Every five minutes, a recent college graduate settles for an unwanted job for which he or she is overqualified.
That figure is just one finding in a recent report conducted by McKinsey On Society, a consulting firm that specializes in research on contemporary social issues. The focus of the study was unemployment and underemployment among recent college graduates; researchers determined that nearly 120,000 of those who earned a bachelor’s degree last year ended up settling for jobs in areas outside the ones they preferred.
Most commonly this meant taking a retail job or going to work in a restaurant, two sectors where 4 to 5 times more college grads are now working than would prefer to, according to the report.
College graduates from every state in the U.S. are now struggling with extensive underemployment, which has led some experts to question whether subjecting oneself to the costs of a college degree is worth it. Today, almost half of recent college graduates report that they’re working at jobs which do not even require that degree.
In fact, even students who earned degrees in majors conventionally associated with a stead career are now feeling the effects of underemployment. As it turns out, business majors are the most likely to end up in jobs where their degrees are not even a requirement, according to studies recently conducted by the firm PayScale.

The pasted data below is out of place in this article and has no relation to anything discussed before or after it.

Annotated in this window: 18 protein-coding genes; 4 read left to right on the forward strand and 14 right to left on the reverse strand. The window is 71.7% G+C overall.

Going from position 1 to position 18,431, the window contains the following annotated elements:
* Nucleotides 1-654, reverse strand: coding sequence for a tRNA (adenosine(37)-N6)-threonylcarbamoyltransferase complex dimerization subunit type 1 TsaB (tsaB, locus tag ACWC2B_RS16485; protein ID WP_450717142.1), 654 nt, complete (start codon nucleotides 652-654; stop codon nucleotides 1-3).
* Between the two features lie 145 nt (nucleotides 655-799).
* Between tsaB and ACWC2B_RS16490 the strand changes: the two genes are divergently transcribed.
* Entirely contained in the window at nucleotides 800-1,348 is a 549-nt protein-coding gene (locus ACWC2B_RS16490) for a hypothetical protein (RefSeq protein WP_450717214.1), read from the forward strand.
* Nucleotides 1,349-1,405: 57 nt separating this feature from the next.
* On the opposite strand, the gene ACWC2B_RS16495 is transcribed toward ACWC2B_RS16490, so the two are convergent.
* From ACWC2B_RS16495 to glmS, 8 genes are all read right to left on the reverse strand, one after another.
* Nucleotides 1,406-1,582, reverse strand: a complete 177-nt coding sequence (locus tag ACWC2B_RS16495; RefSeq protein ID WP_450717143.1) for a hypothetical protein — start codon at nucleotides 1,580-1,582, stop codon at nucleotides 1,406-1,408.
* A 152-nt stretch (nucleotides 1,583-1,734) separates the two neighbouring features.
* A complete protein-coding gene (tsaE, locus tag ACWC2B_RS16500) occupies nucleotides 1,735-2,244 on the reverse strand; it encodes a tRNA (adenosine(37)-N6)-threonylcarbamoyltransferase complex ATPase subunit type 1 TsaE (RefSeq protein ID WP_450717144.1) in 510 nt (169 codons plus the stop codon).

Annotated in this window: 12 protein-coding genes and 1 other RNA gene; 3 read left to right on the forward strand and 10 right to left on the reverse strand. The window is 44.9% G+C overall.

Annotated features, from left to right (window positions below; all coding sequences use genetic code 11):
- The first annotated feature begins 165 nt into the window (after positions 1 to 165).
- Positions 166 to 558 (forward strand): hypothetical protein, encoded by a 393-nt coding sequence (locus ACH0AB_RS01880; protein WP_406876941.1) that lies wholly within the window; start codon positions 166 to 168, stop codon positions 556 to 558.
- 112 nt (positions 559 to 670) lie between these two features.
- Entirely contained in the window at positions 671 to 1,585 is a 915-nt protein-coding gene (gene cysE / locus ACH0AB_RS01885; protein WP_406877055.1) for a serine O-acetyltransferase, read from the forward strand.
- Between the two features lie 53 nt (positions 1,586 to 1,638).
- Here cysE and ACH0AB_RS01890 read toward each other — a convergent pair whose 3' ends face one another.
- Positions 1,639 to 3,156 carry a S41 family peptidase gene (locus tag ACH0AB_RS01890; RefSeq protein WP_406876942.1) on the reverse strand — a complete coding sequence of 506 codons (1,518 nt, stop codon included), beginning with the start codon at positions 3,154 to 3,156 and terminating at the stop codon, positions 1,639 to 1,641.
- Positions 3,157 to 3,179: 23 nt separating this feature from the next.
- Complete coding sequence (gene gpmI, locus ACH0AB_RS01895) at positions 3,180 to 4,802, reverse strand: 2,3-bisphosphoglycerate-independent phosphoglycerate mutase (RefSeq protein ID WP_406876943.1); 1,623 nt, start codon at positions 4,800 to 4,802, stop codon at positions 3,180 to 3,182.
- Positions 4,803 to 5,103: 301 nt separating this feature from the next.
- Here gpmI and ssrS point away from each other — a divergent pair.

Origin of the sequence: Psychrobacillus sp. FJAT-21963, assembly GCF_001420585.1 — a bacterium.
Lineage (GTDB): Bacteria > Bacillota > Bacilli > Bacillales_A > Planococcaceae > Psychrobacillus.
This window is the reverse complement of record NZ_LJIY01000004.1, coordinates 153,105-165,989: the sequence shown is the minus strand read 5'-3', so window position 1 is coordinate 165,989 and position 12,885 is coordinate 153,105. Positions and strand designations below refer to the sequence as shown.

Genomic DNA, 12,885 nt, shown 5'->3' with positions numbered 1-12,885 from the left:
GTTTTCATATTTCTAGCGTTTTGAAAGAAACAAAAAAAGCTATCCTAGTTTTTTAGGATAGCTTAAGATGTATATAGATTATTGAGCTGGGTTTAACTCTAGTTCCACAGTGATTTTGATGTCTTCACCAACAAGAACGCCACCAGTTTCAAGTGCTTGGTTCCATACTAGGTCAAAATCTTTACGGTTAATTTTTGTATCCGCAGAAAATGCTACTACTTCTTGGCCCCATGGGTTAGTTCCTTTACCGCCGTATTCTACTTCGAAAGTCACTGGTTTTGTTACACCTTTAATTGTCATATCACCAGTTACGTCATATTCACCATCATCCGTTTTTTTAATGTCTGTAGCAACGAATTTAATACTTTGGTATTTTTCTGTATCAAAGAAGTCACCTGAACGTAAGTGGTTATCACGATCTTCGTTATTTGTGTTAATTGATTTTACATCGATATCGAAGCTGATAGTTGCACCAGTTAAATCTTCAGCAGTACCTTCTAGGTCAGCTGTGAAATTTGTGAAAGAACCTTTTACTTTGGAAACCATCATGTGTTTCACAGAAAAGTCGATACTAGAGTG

Deciding if college is the right fit for you can become even more difficult when one factors in student loan debt. Those who graduated in 2011 found that their average student loan balance was equivalent to nearly 60 percent of their income, according to a report published by the Congressional Joint Economic Committee.
Yet even if the present job-hunting situation may seem gloomy for recent college graduates, their outlook is significantly better than job applicants with only a high school diploma. The unemployment rate for college graduates over the age of 25 was 3.8% in May, according to Labor Department. For those who have only a high school diploma, that number jumped to over 11%.